CAIRO: A 2,000 year-old ostracon, a potsherd inscribed with notes, has revealed that the concept of land-transfer tax was a common practice in ancient Egypt, according to livescience.com.
Translated by Brice C. Jones, a Ph.D. candidate in Religion and part-time lecturer at Concordia University, Montréal, the ostracon, which is the equivalent to a contemporary tax receipt, “shows a bill that is (literally) heavier than any American taxpayer will pay this year — more than 220 lbs. (100 kilograms) of coins,” according to the science news website.
Dating back to Egypt’s Ptolemaic era (323B.C.-30B.C.), the ostracon, along with other ancient and medieval texts, is currently on display at the McGill University Library and Archives, in Montreal, Canada, while information on the owner of the ostracon, where it was found and how it ended up Canada remain unknown, Livescience reported.
Upon conquering Egypt in 332 B.C., Alexander the Great founded a taxation system that was developed by the Ptolemaic Kings who were involved with the internal government in ancient Egypt, Professor of Greco-Roman history at Minya University Fathy Khourshid told The Cairo Post Sunday.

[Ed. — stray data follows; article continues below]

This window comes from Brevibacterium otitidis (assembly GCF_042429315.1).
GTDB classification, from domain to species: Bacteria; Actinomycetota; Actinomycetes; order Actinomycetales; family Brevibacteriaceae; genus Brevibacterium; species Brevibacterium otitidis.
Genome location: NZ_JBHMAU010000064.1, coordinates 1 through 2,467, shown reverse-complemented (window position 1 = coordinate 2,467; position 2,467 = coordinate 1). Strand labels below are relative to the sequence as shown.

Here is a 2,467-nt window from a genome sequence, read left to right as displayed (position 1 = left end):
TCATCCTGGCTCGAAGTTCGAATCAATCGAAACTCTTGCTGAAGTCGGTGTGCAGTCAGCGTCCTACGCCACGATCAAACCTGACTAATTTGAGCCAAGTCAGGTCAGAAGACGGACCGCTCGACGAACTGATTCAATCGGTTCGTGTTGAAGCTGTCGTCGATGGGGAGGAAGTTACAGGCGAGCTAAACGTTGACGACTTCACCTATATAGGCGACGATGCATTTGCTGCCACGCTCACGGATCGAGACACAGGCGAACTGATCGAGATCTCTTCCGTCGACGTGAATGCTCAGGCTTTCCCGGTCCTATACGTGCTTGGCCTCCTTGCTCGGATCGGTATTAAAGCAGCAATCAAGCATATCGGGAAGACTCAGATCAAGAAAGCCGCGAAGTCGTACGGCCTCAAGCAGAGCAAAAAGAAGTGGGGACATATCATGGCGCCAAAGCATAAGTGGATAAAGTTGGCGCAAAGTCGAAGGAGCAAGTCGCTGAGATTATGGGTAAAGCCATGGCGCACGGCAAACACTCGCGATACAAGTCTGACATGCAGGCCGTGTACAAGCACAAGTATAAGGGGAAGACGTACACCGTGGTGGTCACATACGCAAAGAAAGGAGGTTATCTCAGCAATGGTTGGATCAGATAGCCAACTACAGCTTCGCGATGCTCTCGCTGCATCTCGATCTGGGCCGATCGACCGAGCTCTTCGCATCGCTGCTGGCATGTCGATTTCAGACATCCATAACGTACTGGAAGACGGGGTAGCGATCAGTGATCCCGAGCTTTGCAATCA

The concept of taxation in ancient Egypt was a Greek invention, as no records have been revealed to confirm Egyptian Pharaohs imposed taxes, according to Khourshid.
“The annual Nile flood had a big impact on Egyptian agriculture, so tax estimation was mainly based on the flood level. Most Greek temples in Egypt featured a Nilometer; a 20-30 meter-deep well dug inside the temple and linked with the River Nile through a tunnel. Priests measured the level through a long reed stick, on which different levels were marked, placed vertically into the Nilometer to measure the water level,” Khourshid said.
Due to the increase in the use of coinage in ancient Egypt during the Ptolemaic period, “the Greek kings imposed the traditional harvest taxes in kind and the occasional sales taxes in money with more regular money taxes,” he said.